The glitter dust of the 84th Academy Awards may have settled, but with the 85th edition a mere 363 days away, there are some lessons for next year's producers, whoever they may be. Let's review while our memories are still fresh.
Keep it short: Clocking in at a slim 3 hours and 14 minutes, last night's telecast was the seventh shortest Oscar broadcast since 1973 (the last time producers kept it as brief was in 2005, the year Chris Rock hosted). The producers zoomed right into the thick of things last night, doubling up on the awards-per-presenter ratio and eschewing Best Song performances and the oftentimes long and tedious Lifetime Achievement presentations. All future shows should be this refreshingly efficient and, you know, respectful of the audience's time. It's a school night, after all!
Keep it light: The silly and wholly unnecessary "Salute to Movies" stuff they kept doing aside, this year the ceremony seem mostly untouched by the Oscars' oftentimes overly heavy hand. There wasn't a lot of effort made to make the industry seem more serious than it is, host Billy Crystal kept politics out of his jokes for the most part, even the "In Memoriam" segment was a simple, brief affair without all the applause-o-meter scoring of years past. Sure the Academy is still pretty self-aggrandizing and the moneyed celebrities in the room perhaps a bit out of touch, but this year's show was refreshingly un-pompous -- hopefully a sign that the puffed-up, We Are Special And Amazing And Relevant attitude that's infected the Oscars in the years since 9/11 might be finally dying down.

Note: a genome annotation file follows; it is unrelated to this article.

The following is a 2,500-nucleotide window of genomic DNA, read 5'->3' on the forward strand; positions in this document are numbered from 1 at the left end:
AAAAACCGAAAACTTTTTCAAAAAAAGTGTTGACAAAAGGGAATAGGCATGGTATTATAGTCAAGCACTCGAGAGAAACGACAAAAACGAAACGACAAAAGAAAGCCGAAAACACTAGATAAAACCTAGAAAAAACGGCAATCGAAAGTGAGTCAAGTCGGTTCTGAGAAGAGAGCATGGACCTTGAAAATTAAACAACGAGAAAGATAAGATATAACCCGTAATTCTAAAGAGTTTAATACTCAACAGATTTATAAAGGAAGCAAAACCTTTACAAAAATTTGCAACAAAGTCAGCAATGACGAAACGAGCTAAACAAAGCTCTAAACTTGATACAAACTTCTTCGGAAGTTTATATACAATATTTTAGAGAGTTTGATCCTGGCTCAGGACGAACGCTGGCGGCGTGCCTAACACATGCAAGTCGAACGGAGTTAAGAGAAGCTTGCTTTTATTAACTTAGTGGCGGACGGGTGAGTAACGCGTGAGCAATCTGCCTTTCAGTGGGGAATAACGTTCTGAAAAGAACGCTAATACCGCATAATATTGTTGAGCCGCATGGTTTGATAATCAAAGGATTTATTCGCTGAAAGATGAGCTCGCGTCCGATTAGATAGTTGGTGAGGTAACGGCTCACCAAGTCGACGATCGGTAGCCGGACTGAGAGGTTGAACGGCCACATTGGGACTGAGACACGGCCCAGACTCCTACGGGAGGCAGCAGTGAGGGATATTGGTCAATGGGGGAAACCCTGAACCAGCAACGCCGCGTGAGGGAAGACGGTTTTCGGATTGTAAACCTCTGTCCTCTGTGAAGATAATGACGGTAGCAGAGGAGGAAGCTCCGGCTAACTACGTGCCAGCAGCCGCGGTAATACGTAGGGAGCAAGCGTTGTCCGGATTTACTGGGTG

Test the mics: That noise! That terrible, terrible noise. The weird tinny, metallic feedback sound marred last night's viewing experience, and it wasn't the first time. Obviously the Oscars telecast is a huge ship to steer and some technical foul-ups are inevitable, but this is a big one. If they want us to treat the ceremony has a big, slick, important thing to watch, it needs to sound like it isn't being broadcast by a high school A.V. club somewhere.
Find a new host: Billy Crystal's creaky humor coupled with the whole silent movie-era stuff was maybe a little too cozy and old-timey. The Oscars usually go off the rails when they try lots of crazy or "edgy" things (ahem, James Franco), but there's something to be said for trying to buck tradition a little bit. Cirque du Soleil was cool and all, but at this point they're not quite the surprise oddity they once were. We understand that the producers had to scramble to put the show together after the whole Brett Ratner fiasco, but we wish they hadn't played it quite so safe. Sadly it may be time for Mr. Crystal to hang up his tux once and for all.
This article is from the archive of our partner The Wire.
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